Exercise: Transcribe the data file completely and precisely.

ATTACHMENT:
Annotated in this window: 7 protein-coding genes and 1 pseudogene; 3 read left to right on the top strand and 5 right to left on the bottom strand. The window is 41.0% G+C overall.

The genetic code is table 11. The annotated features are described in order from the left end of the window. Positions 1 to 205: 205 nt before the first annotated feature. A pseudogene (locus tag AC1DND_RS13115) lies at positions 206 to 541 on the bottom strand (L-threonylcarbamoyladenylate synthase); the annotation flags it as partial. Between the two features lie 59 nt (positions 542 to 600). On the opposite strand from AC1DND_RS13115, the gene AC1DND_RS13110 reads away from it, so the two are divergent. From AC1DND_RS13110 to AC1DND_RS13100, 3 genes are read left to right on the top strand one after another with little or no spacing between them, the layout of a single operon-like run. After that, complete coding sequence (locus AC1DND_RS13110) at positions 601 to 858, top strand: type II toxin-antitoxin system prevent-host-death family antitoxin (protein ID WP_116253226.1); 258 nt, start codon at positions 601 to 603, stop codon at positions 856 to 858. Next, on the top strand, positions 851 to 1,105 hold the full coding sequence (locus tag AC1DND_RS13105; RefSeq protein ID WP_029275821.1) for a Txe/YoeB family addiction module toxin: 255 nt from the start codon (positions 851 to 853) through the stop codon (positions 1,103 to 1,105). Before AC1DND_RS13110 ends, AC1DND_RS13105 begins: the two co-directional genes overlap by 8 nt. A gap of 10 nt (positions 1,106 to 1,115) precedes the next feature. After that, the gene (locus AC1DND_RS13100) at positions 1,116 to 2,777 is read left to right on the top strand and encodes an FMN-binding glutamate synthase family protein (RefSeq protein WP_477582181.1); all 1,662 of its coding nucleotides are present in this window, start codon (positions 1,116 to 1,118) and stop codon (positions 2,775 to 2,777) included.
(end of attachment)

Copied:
Annotated in this window: 7 protein-coding genes and 1 pseudogene; 3 read left to right on the top strand and 5 right to left on the bottom strand. The window is 41.0% G+C overall.

The genetic code is table 11. The annotated features are described in order from the left end of the window. Positions 1 to 205: 205 nt before the first annotated feature. A pseudogene (locus tag AC1DND_RS13115) lies at positions 206 to 541 on the bottom strand (L-threonylcarbamoyladenylate synthase); the annotation flags it as partial. Between the two features lie 59 nt (positions 542 to 600). On the opposite strand from AC1DND_RS13115, the gene AC1DND_RS13110 reads away from it, so the two are divergent. From AC1DND_RS13110 to AC1DND_RS13100, 3 genes are read left to right on the top strand one after another with little or no spacing between them, the layout of a single operon-like run. After that, complete coding sequence (locus AC1DND_RS13110) at positions 601 to 858, top strand: type II toxin-antitoxin system prevent-host-death family antitoxin (protein ID WP_116253226.1); 258 nt, start codon at positions 601 to 603, stop codon at positions 856 to 858. Next, on the top strand, positions 851 to 1,105 hold the full coding sequence (locus tag AC1DND_RS13105; RefSeq protein ID WP_029275821.1) for a Txe/YoeB family addiction module toxin: 255 nt from the start codon (positions 851 to 853) through the stop codon (positions 1,103 to 1,105). Before AC1DND_RS13110 ends, AC1DND_RS13105 begins: the two co-directional genes overlap by 8 nt. A gap of 10 nt (positions 1,106 to 1,115) precedes the next feature. After that, the gene (locus AC1DND_RS13100) at positions 1,116 to 2,777 is read left to right on the top strand and encodes an FMN-binding glutamate synthase family protein (RefSeq protein WP_477582181.1); all 1,662 of its coding nucleotides are present in this window, start codon (positions 1,116 to 1,118) and stop codon (positions 2,775 to 2,777) included.